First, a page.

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African range wars: Climate, conflict, and property rights

Author

Listed:
  • Christopher K Butler

    () (University of New Mexico & Centre for the Study of Civil War, PRIO)

  • Scott Gates

    (Centre for the Study of Civil War, PRIO & Norwegian University of Science and Technology (NTNU))

Abstract

This article examines the effect of climate change on a type of armed conflict that pits pastoralists (cattle herders) against each other (range wars). Such conflicts are typically fought over water rights and/or grazing rights to unfenced/unowned land. The state is rarely involved directly. The rangeland of East Africa is a region particularly vulnerable to drought and livestock diseases associated with climate change. To analyze the possible effects of climate change on pastoral conflict, we focus our analysis on changes in resource availability, contrasting cases of abundance and scarcity. The role of resources is further contextualized by competing notions of property rights, and the role of the state in defining property and associated rights. We employ a contest success function (CSF) game-theoretic model to analyze the logic of range wars. This CSF approach emphasizes the low-level, non-binary nature of raiding behavior between pastoralist groups over limited natural resources. A central contribution of this approach is that the logic of raiding behavior implies a positive relationship between resources and conflict. This positive relationship is supported by several studies of the rangeland of East Africa, but is generally dismissed by the literature on the ‘resource curse’. This relationship is contingent on other factors examined in the model, producing the following results. First, the level of property rights protection provided by the state generally reduces conflict between pastoralist groups. Second, if property rights protection is provided in a biased manner, then conflict between pastoralist groups increases. Third, severe resource asymmetries between two pastoralist groups will induce the poorer group to become bandits (focusing their efforts on raiding and not producing), while the richer group raids in retaliation.

Suggested Citation

  • Christopher K Butler & Scott Gates, 2012. "African range wars: Climate, conflict, and property rights," Journal of Peace Research, Peace Research Institute Oslo, vol. 49(1), pages 23-34, January.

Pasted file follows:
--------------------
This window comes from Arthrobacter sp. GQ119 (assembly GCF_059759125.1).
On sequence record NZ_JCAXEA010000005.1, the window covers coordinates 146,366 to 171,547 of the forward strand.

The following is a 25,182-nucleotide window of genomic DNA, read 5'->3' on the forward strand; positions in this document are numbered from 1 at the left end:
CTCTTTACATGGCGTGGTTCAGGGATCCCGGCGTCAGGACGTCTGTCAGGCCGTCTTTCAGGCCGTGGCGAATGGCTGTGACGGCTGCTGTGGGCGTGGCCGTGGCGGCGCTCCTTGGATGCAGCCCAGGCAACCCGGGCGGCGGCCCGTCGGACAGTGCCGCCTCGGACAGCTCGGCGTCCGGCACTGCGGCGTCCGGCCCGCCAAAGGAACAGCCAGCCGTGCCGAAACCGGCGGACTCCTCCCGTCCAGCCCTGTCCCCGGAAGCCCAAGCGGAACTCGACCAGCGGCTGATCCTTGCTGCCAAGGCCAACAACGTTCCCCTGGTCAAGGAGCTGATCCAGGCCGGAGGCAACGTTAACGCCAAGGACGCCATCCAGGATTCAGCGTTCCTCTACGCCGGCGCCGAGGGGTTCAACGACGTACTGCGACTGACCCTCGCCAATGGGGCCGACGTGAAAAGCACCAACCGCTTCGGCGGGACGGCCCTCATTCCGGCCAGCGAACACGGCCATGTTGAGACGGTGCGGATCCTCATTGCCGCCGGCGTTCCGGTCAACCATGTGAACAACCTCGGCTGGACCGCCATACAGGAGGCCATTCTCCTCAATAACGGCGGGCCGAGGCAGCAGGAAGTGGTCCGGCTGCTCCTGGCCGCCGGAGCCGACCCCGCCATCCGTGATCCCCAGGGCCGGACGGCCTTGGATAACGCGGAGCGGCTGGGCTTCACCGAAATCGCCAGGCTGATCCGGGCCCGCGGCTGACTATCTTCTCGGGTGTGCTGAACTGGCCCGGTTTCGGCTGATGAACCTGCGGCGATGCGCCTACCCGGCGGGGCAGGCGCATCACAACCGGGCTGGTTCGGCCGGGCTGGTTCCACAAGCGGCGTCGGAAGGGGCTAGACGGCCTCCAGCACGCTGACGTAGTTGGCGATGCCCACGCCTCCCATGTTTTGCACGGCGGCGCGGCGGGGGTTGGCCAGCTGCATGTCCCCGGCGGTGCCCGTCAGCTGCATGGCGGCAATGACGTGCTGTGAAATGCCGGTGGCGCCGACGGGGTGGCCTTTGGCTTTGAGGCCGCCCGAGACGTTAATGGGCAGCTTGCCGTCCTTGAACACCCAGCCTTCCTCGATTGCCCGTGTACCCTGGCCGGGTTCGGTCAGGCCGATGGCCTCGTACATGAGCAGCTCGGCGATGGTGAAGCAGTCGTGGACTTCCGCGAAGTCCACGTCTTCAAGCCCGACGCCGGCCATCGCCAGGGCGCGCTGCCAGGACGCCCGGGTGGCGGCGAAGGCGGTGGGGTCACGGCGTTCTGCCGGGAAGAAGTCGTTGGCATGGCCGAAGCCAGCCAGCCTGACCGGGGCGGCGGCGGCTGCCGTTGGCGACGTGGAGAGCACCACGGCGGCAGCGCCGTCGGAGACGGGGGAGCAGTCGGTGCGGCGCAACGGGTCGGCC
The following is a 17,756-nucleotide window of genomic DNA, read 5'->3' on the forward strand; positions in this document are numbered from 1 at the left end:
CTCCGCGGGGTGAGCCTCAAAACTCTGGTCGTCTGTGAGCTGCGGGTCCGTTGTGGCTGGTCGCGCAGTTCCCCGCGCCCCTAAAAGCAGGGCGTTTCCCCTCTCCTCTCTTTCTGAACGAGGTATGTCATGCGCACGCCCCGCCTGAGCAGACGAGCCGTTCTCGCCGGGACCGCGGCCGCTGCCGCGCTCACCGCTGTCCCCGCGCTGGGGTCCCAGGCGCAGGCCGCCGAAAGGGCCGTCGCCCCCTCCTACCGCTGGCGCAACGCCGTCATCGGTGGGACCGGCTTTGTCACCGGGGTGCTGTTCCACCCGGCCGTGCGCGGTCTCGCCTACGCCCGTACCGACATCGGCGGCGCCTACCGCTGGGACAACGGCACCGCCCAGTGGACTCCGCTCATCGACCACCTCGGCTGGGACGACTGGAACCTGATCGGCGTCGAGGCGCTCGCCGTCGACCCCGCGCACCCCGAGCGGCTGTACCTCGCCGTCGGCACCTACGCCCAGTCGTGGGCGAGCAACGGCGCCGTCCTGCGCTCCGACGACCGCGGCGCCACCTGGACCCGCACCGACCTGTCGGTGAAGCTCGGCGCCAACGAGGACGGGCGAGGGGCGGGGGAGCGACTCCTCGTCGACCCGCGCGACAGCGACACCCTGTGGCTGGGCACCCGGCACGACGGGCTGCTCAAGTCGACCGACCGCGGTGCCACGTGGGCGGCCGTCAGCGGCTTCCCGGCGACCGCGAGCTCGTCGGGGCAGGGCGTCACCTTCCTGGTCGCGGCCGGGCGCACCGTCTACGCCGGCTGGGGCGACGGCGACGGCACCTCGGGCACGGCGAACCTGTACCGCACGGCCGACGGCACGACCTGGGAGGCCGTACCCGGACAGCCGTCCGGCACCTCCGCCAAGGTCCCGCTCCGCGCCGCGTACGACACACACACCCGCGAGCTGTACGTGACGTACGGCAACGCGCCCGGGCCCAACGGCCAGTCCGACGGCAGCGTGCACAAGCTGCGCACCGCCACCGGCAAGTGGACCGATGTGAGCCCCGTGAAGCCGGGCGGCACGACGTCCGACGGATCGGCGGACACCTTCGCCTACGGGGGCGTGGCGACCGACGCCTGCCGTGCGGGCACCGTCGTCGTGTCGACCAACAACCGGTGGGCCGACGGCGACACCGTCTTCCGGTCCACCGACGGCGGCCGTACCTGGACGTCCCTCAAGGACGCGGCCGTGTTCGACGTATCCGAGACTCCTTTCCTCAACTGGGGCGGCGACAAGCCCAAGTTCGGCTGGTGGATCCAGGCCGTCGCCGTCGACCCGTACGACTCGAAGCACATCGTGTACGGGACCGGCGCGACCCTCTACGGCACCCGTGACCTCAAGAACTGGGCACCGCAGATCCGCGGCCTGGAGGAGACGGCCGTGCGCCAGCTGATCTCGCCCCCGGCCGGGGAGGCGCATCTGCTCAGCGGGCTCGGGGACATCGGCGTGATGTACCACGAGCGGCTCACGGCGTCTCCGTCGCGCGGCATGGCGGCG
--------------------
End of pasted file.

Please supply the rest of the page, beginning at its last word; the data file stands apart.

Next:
• Handle: RePEc:sae:joupea:v:49:y:2012:i:1:p:23-34
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    Citations

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    Cited by:

    1. Erik O Kimbrough & Roman M Sheremeta, 2014. "Why can’t we be friends? Entitlements and the costs of conflict," Working Papers 14-01, Chapman University, Economic Science Institute.
    2. Jeroen Klomp & Erwin Bulte, 2013. "Climate change, weather shocks, and violent conflict: a critical look at the evidence," Agricultural Economics, International Association of Agricultural Economists, vol. 44(s1), pages 63-78, November.
    3. Hassani-Mahmooei, Behrooz & Parris, Brett W., 2013. "Resource scarcity, effort allocation and environmental security: An agent-based theoretical approach," Economic Modelling, Elsevier, vol. 30(C), pages 183-192.
    4. Hassani Mahmooei, Behrooz & Parris, Brett, 2012. "Why might climate change not cause conflict? an agent-based computational response," MPRA Paper 44918, University Library of Munich, Germany.
    5. repec:eee:jeeman:v:86:y:2017:i:c:p:193-209 is not listed on IDEAS
    6. Exenberger Andreas & Pondorfer Andreas, 2013. "Climate Change and the Risk of Mass Violence: Africa in the 21st Century," Peace Economics, Peace Science, and Public Policy, De Gruyter, vol. 19(3), pages 381-392, December.
    7. Ole Theisen & Nils Gleditsch & Halvard Buhaug, 2013. "Is climate change a driver of armed conflict?," Climatic Change, Springer, vol. 117(3), pages 613-625, April.

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